A step closer to the optical nuclear clock
Researchers report a significant advance toward the realization of the world’s first nuclear clock. They have succeeded in characterizing fundamental features of the thorium-229 isomer that could provide the core of such an instrument.
Precise time measurements play a vital role in our daily life. They allow reliable navigation, permit extremely accurate experimentation and provide the basis for synchronised world-wide exchange of data. A team of researchers of the Physikalisch-Technische Bundesanstalt (PTB) in Braunschweig, Ludwig-Maximilians-University Munich (LMU), Johannes Gutenberg University Mainz (JGU), the Helmholtz Institute Mainz (HIM), and the GSI Centre for Heavy Ion Research in Darmstadt now reports on a decisive step toward the potential development of a "nuclear" clock, which has the potential to significantly outperform the best current atomic clocks. The only known excited state of an atomic nucleus whose excitation energy is sufficiently low to be accessible by optical techniques comparable to those used in current atomic clocks, exists in thorium-229. Fundamental properties of thorium-229 in this state have now been determined by experiments, in which PD Dr. Peter Thirolf with his team at the Chair of Experimental Physics (Medical Physics) at LMU played a leading role. The researchers report their new findings in the current issue of the journal Nature.
All atomic clocks in operation today use the frequency of a transition between two energy levels in the outer electron shells of atoms as their basic timekeeper. Some 15 years ago, researchers at the PTB developed a concept for the design of a novel optical clock with unique characteristics. They proposed that, instead of exploiting oscillations in the electron shell, one could make use of a transition between energy levels within an atomic nucleus as the basis for a nuclear clock. Because the protons and neutrons in the nucleus are orders of magnitude more densely packed and much more tightly bound than the electrons in the outer electron shells, they are much less susceptible to perturbation by external forces that might affect their transition frequencies. Therefore, a nuclear clock should be far more stable and precise than present-day optical atomic clocks. However, the typical frequencies of nuclear transitions are much higher than those that occur in electron shells and lie in the X-ray region of the electromagnetic spectrum. This means that they cannot serve as the basis for an optical atomic clock, as all such clocks so far are based on excitation by microwaves or laser light. The exception to this rule is found in an unstable isotope of thorium, thorium-229 (229Th), which exhibits a quasi-stable ‘isomeric’ nuclear state with an extraordinarily low excitation energy. The frequency of the transition between the ground state and this isomeric state corresponds to that of ultraviolet light. This transition can therefore be induced by means of a laser-based technique similar to that used in state-of-the-art optical atomic clocks. More than 10 research groups worldwide are now working on the foundations for the realization of a nuclear clock based on the 229Th isomer. Experimentally speaking, this is an exceedingly challenging endeavor. Finally, in 2016, Peter Thirolf and his team, together with groups based in Mainz and Darmstadt, were able to directly detect the clock transition in 229Th for the first time, and they subsequently succeeded in measuring its half-life. However, it has not been possible to observe the nuclear transition by optical means yet, as the exact excitation energy of the isomer has not been determined with sufficient precision. The transition itself is extremely sharp – as required for timing purposes – and can only be induced if the frequency of the laser light corresponds exactly to the difference in energy between the two states. The quest for the magic frequency may be compared to the proverbial search for a needle in a haystack.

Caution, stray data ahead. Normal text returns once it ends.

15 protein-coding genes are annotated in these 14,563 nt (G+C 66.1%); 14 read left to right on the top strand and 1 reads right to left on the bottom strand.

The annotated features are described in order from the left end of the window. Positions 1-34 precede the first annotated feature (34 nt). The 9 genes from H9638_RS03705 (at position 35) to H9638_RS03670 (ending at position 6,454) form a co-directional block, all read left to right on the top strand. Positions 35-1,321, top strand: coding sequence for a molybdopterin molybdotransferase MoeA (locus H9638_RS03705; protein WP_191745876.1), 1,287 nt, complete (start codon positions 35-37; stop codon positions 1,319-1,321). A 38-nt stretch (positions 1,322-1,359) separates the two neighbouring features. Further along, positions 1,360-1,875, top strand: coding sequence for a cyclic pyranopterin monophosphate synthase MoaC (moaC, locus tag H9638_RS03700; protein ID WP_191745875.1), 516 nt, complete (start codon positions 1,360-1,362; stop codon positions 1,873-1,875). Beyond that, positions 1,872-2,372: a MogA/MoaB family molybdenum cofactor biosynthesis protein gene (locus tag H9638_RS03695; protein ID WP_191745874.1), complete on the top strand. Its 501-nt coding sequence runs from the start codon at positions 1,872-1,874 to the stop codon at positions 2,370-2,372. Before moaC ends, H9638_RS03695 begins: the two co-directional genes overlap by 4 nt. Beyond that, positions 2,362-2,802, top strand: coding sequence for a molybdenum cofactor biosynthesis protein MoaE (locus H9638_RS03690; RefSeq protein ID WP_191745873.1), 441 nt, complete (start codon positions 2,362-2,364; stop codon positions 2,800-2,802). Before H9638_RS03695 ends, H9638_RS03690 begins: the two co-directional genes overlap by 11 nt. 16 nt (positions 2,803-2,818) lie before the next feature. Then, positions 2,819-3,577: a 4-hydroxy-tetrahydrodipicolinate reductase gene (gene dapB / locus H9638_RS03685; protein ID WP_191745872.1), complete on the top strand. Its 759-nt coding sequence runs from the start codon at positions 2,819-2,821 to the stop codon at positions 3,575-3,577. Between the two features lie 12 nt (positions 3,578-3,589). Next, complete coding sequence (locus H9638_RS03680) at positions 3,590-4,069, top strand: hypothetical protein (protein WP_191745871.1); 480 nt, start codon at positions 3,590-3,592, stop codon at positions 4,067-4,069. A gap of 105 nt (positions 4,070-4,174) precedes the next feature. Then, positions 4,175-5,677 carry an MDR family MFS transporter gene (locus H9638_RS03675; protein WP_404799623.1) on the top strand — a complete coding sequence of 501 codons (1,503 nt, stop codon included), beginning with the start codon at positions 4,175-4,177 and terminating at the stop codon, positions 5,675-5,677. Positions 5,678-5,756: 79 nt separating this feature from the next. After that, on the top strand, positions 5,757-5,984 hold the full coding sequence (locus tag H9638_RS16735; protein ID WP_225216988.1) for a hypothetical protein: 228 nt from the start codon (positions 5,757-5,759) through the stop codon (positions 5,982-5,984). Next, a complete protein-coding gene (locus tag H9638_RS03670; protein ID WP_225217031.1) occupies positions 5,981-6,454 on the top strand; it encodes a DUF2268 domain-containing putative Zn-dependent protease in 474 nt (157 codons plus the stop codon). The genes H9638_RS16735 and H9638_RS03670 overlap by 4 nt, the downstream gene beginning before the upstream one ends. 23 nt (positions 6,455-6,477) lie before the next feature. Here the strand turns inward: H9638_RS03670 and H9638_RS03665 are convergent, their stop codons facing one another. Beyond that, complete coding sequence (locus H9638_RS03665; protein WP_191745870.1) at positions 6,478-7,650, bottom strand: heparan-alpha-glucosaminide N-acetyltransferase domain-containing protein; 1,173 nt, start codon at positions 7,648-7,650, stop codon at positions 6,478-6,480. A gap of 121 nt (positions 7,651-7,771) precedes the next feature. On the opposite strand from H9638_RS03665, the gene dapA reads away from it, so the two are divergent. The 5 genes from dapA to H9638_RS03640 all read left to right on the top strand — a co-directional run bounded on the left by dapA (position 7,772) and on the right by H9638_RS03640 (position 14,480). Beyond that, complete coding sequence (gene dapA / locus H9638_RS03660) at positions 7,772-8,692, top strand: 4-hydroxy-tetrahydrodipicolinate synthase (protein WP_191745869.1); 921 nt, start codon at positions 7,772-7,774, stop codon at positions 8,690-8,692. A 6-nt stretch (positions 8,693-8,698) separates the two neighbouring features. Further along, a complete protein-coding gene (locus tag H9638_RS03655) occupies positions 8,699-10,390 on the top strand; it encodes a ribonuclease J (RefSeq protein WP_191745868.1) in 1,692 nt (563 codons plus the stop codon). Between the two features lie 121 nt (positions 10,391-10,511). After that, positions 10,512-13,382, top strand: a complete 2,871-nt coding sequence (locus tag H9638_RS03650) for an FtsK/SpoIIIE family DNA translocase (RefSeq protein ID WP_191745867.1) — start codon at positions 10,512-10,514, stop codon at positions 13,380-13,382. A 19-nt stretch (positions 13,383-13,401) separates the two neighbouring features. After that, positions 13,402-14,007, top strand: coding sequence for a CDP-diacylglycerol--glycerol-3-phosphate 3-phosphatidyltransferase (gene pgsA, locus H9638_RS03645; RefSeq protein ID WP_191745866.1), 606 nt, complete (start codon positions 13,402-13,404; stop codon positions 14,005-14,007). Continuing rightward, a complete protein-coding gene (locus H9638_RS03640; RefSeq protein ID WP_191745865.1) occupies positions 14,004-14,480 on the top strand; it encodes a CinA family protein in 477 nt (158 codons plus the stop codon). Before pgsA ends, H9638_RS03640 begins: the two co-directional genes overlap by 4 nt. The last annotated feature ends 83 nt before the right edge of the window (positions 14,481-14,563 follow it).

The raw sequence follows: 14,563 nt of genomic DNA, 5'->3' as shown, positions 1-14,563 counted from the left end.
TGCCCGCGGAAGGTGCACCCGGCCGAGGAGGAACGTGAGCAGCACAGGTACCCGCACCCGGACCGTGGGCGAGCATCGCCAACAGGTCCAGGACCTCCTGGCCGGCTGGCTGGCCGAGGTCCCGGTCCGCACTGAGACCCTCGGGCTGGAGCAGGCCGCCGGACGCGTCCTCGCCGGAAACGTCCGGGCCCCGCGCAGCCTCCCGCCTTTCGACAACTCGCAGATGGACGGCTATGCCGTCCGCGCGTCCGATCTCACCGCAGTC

A collaborative effort by the researchers has now achieved an important breakthrough in this search. They have now measured some of the basic features of the 229Th isomer, such as the size of its nucleus and the general form of the distribution of protons. “In our work, the nuclei were not excited from the ground state by means of laser light, as they would be in a future clock. Instead, the isomer was produced by the alpha-decay of uranium-233, and decelerated in a device developed at LMU, extracted and stored in an ion trap as Th2+ ions,” Thirolf explains. The 233U source was provided by the groups in Mainz und Darmstadt. With the aid of laser systems specifically developed for spectroscopic analyses of this ionic species at the PTB, researchers have now been able to determine the transition frequencies in the electron shell of Th2+. These parameters are directly influenced by the state of the nucleus, and encode valuable information on its physical properties.
On the basis of theoretical modeling alone, it has not been possible to predict how the structure of the 229Th nucleus in this unusually low-excited isomer might behave. Furthermore, it is now possible to probe the structure of the electron shell to confirm a successful laser excitation of the nucleus into the isomer. The hunt for determining the optical resonance frequency that triggers the transition to the isomeric first excited state of the 229Th nucleus is not yet over. But researchers now have a far better idea of what the needle in the haystack really looks like.